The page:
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I'm trying to solve a problem where i have a list of coordinates and want to get the closest to a point.

Example: I got the coordinates [[1,2],[3,4],[10,3]] and want to get the closest point to the origin [0,0]. [1,2] in this example.

I wrote this:

list_min([H|T], Min):-
   list_min(T, H, Min).

list_min([], H, H).

list_min([L|Ls], Min0, Min) :-
    point(P),
    distance(Min0,P,D0),
    distance(L,P,D1),
    Lower is min(D0, D1),
    assert(candidate(Min0)),
    assert(candidate(L)),
    forall(candidate(X),distance(X,P,Lower)),
    retractall(candidate(_)),
    list_min(Ls, X, Min).

distance(A,B,D):-
    A = [A1,A2],
    B = [B1,B2],
    Y is B2 - A2,
    X is B1 - A1,
    D is sqrt(X*X + Y*Y).

However, looks like it always fail in forall line. What i'm doing wrong? Is there a better way for doing this?

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4 Answers 4

up vote 1 down vote accepted

I propose a solution without the suggested library or the quadtree, I stay in basic prolog (I write in SWI).

There is actually no need for assert/retract/forall if I understand your problem correctly. I assume that point(P) says that P is the uniquely-defined reference point from which we calculate distances, but it is a bit weird (I would use it as a parameter, to ensure it is unique).

point([0,0]). % The reference point

% Entry point predicate
% First parameter : a list of points
% Second parameter (result) : the point closest to the reference point
list_min([H|Tail], Min) :-
  point(Reference),
  distance(H, Reference, D),
  list_min(Tail, H, D, Min).

% First parameter : the list remaining to consider
% Second parameter : the closest point, at this point of the computation
% Third parameter : the corresponding (minimum) distance, at this point of the computation
% Fourth parameter : the result (one point, to be bound at the end of computation)
list_min([], CurrentMin, _, CurrentMin). % Stop condition : list processed
list_min([Candidate|Tail], CurrentMin, CurrentDist, Min) :-
  point(Reference),
  distance(Candidate, Reference, CandidateDist),
  (
   % if the new candidate is not better, keep the current candidate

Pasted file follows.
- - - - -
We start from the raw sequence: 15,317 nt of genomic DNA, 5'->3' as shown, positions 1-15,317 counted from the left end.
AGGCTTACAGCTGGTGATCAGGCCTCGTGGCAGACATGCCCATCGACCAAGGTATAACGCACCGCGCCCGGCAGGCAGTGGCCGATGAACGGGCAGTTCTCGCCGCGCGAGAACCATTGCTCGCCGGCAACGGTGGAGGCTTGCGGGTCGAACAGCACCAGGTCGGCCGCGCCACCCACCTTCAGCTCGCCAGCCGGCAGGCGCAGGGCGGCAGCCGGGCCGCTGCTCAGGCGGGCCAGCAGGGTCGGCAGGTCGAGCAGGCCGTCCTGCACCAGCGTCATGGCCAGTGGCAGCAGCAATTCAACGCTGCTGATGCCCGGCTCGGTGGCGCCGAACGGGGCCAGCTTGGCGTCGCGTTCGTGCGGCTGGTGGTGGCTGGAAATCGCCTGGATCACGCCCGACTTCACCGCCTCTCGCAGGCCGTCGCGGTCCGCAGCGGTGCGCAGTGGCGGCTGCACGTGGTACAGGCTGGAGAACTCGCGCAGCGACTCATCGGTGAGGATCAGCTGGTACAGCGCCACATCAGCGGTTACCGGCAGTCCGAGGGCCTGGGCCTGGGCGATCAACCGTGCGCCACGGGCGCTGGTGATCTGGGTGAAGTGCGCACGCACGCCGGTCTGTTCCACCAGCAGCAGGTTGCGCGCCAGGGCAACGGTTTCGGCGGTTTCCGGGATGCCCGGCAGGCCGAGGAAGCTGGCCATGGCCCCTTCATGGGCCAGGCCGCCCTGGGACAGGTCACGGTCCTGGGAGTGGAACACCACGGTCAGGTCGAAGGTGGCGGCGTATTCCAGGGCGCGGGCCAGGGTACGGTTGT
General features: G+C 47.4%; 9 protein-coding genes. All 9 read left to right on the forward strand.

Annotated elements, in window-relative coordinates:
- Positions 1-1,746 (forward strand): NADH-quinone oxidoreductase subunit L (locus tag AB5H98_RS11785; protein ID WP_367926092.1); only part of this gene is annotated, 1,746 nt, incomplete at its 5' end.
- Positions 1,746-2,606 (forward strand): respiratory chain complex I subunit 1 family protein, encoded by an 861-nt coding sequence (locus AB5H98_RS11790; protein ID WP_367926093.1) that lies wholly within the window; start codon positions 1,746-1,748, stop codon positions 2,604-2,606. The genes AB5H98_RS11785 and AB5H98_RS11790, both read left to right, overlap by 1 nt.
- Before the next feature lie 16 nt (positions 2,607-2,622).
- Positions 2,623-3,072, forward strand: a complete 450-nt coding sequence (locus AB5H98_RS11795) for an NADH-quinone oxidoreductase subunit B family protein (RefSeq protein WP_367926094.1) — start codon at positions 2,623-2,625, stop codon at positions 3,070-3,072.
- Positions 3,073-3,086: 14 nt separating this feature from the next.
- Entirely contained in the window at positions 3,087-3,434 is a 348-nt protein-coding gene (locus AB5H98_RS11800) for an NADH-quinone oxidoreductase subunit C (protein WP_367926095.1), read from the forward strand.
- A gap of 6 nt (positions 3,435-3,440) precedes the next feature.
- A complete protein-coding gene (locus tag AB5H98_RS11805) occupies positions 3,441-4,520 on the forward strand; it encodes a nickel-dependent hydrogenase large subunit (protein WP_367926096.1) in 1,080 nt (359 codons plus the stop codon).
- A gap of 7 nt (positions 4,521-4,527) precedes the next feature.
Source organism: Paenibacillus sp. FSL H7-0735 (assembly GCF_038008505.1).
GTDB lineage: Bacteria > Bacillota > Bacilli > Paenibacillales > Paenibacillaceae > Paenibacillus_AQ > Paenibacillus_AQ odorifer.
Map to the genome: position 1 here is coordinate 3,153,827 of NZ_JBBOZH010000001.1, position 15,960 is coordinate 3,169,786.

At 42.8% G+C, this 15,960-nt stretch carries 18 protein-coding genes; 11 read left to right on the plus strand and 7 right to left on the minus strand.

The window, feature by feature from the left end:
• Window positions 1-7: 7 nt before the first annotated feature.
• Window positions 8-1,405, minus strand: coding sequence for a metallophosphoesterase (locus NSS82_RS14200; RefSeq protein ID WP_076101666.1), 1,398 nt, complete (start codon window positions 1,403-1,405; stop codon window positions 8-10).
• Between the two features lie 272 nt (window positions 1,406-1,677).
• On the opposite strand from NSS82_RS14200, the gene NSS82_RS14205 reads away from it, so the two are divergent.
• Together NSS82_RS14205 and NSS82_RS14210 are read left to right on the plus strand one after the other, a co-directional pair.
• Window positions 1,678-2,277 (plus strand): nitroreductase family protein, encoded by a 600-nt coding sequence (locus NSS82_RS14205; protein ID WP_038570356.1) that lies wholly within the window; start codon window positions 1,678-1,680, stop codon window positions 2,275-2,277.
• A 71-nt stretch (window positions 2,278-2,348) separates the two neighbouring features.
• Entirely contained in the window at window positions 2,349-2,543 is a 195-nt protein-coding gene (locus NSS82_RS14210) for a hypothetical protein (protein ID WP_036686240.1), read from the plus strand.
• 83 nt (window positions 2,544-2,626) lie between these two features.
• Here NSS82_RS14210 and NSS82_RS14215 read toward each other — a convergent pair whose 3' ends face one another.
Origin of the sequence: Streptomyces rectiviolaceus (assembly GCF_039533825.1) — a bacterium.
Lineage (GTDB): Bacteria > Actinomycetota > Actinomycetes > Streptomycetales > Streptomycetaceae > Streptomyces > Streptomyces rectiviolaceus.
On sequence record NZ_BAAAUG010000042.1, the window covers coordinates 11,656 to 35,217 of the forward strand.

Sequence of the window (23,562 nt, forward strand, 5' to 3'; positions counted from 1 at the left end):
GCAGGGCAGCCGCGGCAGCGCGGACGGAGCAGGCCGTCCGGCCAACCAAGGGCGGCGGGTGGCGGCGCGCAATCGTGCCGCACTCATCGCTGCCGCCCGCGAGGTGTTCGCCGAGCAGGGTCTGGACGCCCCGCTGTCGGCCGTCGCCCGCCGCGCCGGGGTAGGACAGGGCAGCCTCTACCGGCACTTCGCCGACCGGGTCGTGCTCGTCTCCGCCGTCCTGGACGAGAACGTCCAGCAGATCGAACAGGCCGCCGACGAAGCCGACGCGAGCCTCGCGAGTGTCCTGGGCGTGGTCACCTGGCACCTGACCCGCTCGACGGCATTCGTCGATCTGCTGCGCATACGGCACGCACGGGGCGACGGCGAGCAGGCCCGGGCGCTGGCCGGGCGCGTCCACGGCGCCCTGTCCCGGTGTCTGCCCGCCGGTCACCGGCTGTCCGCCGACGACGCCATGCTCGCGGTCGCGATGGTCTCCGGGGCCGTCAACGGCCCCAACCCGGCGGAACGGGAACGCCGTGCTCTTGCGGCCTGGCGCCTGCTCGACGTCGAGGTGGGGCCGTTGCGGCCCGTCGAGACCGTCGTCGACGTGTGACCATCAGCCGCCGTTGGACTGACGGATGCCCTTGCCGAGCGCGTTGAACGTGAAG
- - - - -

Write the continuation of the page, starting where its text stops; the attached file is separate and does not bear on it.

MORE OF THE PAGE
CurrentDist < CandidateDist ->
   list_min(Tail, CurrentMin, CurrentDist, Min)
  ;
   % if the new candidate is better, take it as the current candidate
   list_min(Tail, Candidate, CandidateDist, Min) 
   ).

distance(A,B,D):- % copy-pasted from your version
  A = [A1,A2],
  B = [B1,B2],
  Y is B2 - A2,
  X is B1 - A1,
  D is sqrt(X*X + Y*Y).
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With SWI-Prolog, You can also use a functionnal style :

:- use_module(library(lambda)).


point([0,0]). % The reference point

% Entry point predicate
% First parameter : a list of points
% Second parameter (result) : the point closest to the reference point
list_min([H|Tail], Min) :-
  point(Reference),
  distance(H, Reference, D),

  foldl(\X^Y^Z^(distance(X, Reference, DX),
                Y = [Cur_D, _Cur_P],
                (   DX < Cur_D
                ->  Z = [DX, X]
                ;   Z = Y)),
    Tail, [D, H], Min).


distance(A,B,D):- % copy-pasted from your version
  A = [A1,A2],
  B = [B1,B2],
  Y is B2 - A2,
  X is B1 - A1,
  D is sqrt(X*X + Y*Y).
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you can use library(aggregate):

distance_min(L, MinXY) :-
    distance_min(L, 0, 0, MinXY).
distance_min(L, X0, Y0, MinXY) :-
    aggregate(min(D, [X,Y]),
              (member([X,Y], L), D is sqrt((X-X0)^2+(Y-Y0)^2)),
              MinXY).

test:

?- distance_min([[1,2],[3,4],[10,3]], R).
R = min(2.23606797749979, [1, 2]).

edit

....
assert(candidate(Min0)),
assert(candidate(L)),
forall(candidate(X),distance(X,P,Lower)),
retractall(candidate(_)),
...

I didn't commented your code, but here now a hint: these lines are really in bad style, and really useless. Admitting forall/2 succeds, what outcome do you expect?

Anyway, forall/2 fails because Lower it's already instanced from a statement above (Lower is min(D0, D1)), thus distance/3 will fail where D don't match.

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Use a quad-tree for 2D http://en.wikipedia.org/wiki/Quadtree

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Really a weird answer: quadtrees are useful in some context, but really useless here. Did you mean K-D-Trees with K=2? –  CapelliC Aug 31 '12 at 6:51

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